Does grading help, or does it prevent, effective student learning?
Does assessment, rather than help students improve, simply reinforce already-existing inequities–the same inequities we say higher education is supposed to overcome?
How do we evaluate student work without doing damage to the climate in which learning is taking place?
These are challenging questions, and ones that have been on my mind a great deal, even and especially since the “Covid shift” of March, 2020. When we all pivoted to online learning in that surreal moment, we were forced to let go of a number of habits that had in many ways become sort of implicitly embedded in our practice: things like non-negotiable deadlines and particular formats and styles of tests, for example. And the result was…a better situation, maybe? At least in my experience, I felt like my students were able to release some of the anxiety and fear-based stress that accompanied that difficult transition in all our lives. Forcing myself to be more flexible, to foreground compassion and adaptability with my students, helped make pandemic and Hy-Flex teaching significantly better than they would have been otherwise-and I suspect I am not alone in that.
Indeed, there are a fair amount of faculty members and institutions who found that those types of adaptations promoted student resilience and improved learning, at least compared to what might have been the case under the sub-optimal conditions of pandemic teaching (for one example of these “lessons learned,” see this discussion from the community college sector). Furthermore, this discovery seems to reinforce the critiques of “business as usual” which had already been increasing in both volume and scope prior to the pandemic. There has been a robust corpus of scholarly inquiry devoted to this type of systematic critique and the questions it spawns. Indeed, one of the most important observations emerging from this literature is that, despite our best efforts and/or assertions to the contrary, many of the standard practices we’ve adopted in higher education actually exacerbate the very problems we claim we are solving.
Take grading, for example. The system of letter grades used across most of the US educational landscape is, at its root, a framework for “sorting” student work. But what are the criteria for that sorting? As Asao Inoue, an English and writing professor at Arizona State, has observed:
All standards are decisions made by people for particular reasons, but they are not universal, nor are they infallible…They are just the rules we have inherited today, made by people who had the power to do so yesterday.
“Standards” are specific cultural artifacts, Inoue and others argue, and as such they represent not so much universal definitions of “excellence” or “learning” as the culturally-dominant norms and practices associated with things like, say, the amount of cultural capital a student might possess. So rather than a grade on an essay describing the the learning that occurred on that assignment, it might well instead represent only how well the student played the particular “game” of “polished writing,” for example. This isn’t something we mean to do, but it is something we often do nonetheless.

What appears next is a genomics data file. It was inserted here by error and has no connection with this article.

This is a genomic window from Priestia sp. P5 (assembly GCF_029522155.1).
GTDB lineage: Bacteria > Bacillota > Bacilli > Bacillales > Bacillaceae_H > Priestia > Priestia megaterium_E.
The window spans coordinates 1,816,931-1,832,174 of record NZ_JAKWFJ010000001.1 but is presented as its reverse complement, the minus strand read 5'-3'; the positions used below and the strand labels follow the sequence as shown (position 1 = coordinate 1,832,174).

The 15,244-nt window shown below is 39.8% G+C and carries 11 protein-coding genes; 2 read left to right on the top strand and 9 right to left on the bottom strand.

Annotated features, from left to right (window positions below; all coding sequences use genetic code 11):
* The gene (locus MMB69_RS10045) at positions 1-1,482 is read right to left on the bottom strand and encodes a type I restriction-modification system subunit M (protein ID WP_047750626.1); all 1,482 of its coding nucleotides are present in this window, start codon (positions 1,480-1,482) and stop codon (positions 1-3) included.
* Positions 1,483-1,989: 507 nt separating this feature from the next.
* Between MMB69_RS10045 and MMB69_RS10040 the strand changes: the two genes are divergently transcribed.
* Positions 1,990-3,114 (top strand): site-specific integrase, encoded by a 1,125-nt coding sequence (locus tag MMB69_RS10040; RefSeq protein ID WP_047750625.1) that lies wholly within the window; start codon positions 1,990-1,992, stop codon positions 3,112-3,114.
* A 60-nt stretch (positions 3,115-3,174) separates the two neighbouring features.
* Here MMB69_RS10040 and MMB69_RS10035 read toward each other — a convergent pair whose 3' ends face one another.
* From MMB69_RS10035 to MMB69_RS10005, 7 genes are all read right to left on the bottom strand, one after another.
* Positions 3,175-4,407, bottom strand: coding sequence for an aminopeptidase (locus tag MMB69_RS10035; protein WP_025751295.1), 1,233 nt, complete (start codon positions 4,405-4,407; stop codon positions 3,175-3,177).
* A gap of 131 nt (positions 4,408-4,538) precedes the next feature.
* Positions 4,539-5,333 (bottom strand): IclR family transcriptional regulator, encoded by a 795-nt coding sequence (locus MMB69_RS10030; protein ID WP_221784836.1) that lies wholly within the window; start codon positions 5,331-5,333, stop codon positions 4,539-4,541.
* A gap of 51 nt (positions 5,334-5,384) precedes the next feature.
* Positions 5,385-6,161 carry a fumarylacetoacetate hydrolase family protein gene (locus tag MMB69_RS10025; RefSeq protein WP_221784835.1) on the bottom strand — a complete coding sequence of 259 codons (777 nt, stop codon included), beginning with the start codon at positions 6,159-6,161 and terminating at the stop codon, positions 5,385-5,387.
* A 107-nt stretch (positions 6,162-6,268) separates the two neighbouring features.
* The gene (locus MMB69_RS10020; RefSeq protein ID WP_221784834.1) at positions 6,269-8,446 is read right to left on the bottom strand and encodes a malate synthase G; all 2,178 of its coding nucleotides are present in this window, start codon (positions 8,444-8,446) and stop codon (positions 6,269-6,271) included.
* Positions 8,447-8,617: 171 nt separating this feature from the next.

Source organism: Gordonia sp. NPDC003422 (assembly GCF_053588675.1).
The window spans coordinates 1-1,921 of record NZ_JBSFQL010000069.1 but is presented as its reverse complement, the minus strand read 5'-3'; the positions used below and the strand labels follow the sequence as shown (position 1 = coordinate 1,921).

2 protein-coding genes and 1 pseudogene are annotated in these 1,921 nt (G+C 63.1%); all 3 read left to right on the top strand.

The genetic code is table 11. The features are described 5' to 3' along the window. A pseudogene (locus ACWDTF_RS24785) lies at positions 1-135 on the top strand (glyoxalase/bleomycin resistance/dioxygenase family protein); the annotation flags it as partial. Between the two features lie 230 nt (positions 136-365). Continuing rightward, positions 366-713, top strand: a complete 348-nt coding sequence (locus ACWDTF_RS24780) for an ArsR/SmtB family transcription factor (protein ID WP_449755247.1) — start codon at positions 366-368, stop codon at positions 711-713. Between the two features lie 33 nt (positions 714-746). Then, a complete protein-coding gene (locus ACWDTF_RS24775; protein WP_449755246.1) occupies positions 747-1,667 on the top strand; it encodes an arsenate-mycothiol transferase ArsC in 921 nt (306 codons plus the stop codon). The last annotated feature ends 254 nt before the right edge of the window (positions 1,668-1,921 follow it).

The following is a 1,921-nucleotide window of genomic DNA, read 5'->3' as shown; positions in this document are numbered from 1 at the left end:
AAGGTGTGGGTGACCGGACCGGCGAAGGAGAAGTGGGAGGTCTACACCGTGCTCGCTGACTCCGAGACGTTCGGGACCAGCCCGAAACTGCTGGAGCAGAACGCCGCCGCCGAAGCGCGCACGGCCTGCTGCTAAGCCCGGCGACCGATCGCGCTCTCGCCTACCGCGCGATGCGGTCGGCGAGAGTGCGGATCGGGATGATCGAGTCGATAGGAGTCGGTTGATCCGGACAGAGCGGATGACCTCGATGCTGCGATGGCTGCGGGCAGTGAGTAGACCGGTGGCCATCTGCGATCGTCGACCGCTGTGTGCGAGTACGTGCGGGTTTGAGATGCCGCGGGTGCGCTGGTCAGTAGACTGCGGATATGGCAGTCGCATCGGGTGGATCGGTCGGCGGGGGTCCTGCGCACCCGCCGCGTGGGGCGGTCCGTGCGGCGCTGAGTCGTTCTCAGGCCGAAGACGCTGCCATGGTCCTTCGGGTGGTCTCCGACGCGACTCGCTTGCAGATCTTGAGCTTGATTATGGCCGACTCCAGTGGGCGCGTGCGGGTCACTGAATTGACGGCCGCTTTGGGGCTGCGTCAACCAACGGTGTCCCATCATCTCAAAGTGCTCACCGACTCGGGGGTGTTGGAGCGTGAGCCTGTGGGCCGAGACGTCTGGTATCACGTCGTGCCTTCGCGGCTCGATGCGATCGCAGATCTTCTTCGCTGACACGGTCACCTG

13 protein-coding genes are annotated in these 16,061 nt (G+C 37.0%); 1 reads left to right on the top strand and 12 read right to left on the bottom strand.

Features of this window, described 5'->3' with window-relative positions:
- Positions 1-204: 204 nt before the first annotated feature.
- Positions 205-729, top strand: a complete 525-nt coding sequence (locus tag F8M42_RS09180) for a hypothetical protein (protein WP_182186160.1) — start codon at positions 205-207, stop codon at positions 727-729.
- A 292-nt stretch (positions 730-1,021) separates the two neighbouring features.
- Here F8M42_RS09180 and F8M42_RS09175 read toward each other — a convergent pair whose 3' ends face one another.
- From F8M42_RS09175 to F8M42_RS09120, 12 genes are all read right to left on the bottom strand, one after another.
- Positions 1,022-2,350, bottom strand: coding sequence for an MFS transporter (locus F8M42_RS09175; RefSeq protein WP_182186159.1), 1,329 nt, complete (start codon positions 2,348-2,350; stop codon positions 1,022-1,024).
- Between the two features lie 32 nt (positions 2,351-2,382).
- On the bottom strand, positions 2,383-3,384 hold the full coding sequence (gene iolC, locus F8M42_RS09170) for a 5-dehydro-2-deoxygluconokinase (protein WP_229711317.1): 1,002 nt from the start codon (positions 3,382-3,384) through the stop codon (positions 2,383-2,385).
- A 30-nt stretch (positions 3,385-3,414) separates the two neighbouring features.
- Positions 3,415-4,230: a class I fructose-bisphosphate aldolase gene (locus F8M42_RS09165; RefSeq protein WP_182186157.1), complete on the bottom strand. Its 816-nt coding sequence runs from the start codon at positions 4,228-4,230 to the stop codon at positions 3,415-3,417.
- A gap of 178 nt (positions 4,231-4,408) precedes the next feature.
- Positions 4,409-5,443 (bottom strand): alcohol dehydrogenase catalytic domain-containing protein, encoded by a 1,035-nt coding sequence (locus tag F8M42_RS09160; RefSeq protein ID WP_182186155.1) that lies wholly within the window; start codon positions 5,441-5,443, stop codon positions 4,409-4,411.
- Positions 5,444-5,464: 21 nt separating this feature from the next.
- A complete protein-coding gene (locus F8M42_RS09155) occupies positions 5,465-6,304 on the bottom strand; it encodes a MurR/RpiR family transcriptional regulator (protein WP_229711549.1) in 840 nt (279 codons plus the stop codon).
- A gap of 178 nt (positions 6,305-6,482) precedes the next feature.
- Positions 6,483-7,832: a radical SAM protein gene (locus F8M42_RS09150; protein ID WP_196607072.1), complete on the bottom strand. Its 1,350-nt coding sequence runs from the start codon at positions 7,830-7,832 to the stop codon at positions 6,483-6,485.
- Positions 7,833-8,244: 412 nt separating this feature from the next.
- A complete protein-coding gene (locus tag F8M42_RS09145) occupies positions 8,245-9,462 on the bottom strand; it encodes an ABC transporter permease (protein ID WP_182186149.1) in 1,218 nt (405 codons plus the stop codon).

Does that mean we should get rid of grades? Some would argue that, yes, it means exactly that. But even if you aren’t in that camp, it’s still clear that a lot of what we do regarding assessment is in need of critical reflection and interrogation on our part. What “Covid learning” showed us is that it’s OK to radically reconsider the implicit norms that have shaped our practices, and that such a reconsideration can offer significant benefits to both our students and ourselves.
If you’re interested in diving deeper into these questions, here are some places to start:
Alfie Kohn’s essay, “The Case Against Grades,” is one of the foundational pieces of the “ungrading” movement in both K-12 and higher education.
Kohn also wrote the foreword to a recent collection of essays on ungrading, edited by Susan Debra Blum, which contains excellent examples of how faculty across various disciplines have adopted ungrading in their own courses.
Jesse Stommel, who spoke at our Summer Institute a few years ago, wrote a widely-discussed piece called “Why I Don’t Grade,” and he also maintains a collection of resources about equitable assessment and ungrading on his blog.
If you’re intrigued by Asao Inoue’s critique of “standards,” and what it might mean for the ways in which we assess student writing, start with his 2019 presidential address at the Conference on College Composition and Communications, and complement that video with his post, “Antiracist Writing Pedagogy: Racialized Places of Labor and Listening.”
Finally, we’ll be looking at some of these questions in our own specific institutional context Wednesday afternoon, at our second Conversations on the Core session, when the English Department will facilitate a discussion on the Written Communication (WC) iteration. Social hour begins at 3:30, and the program (and the Zoom feed) will start at 4:00. We hope to see you there!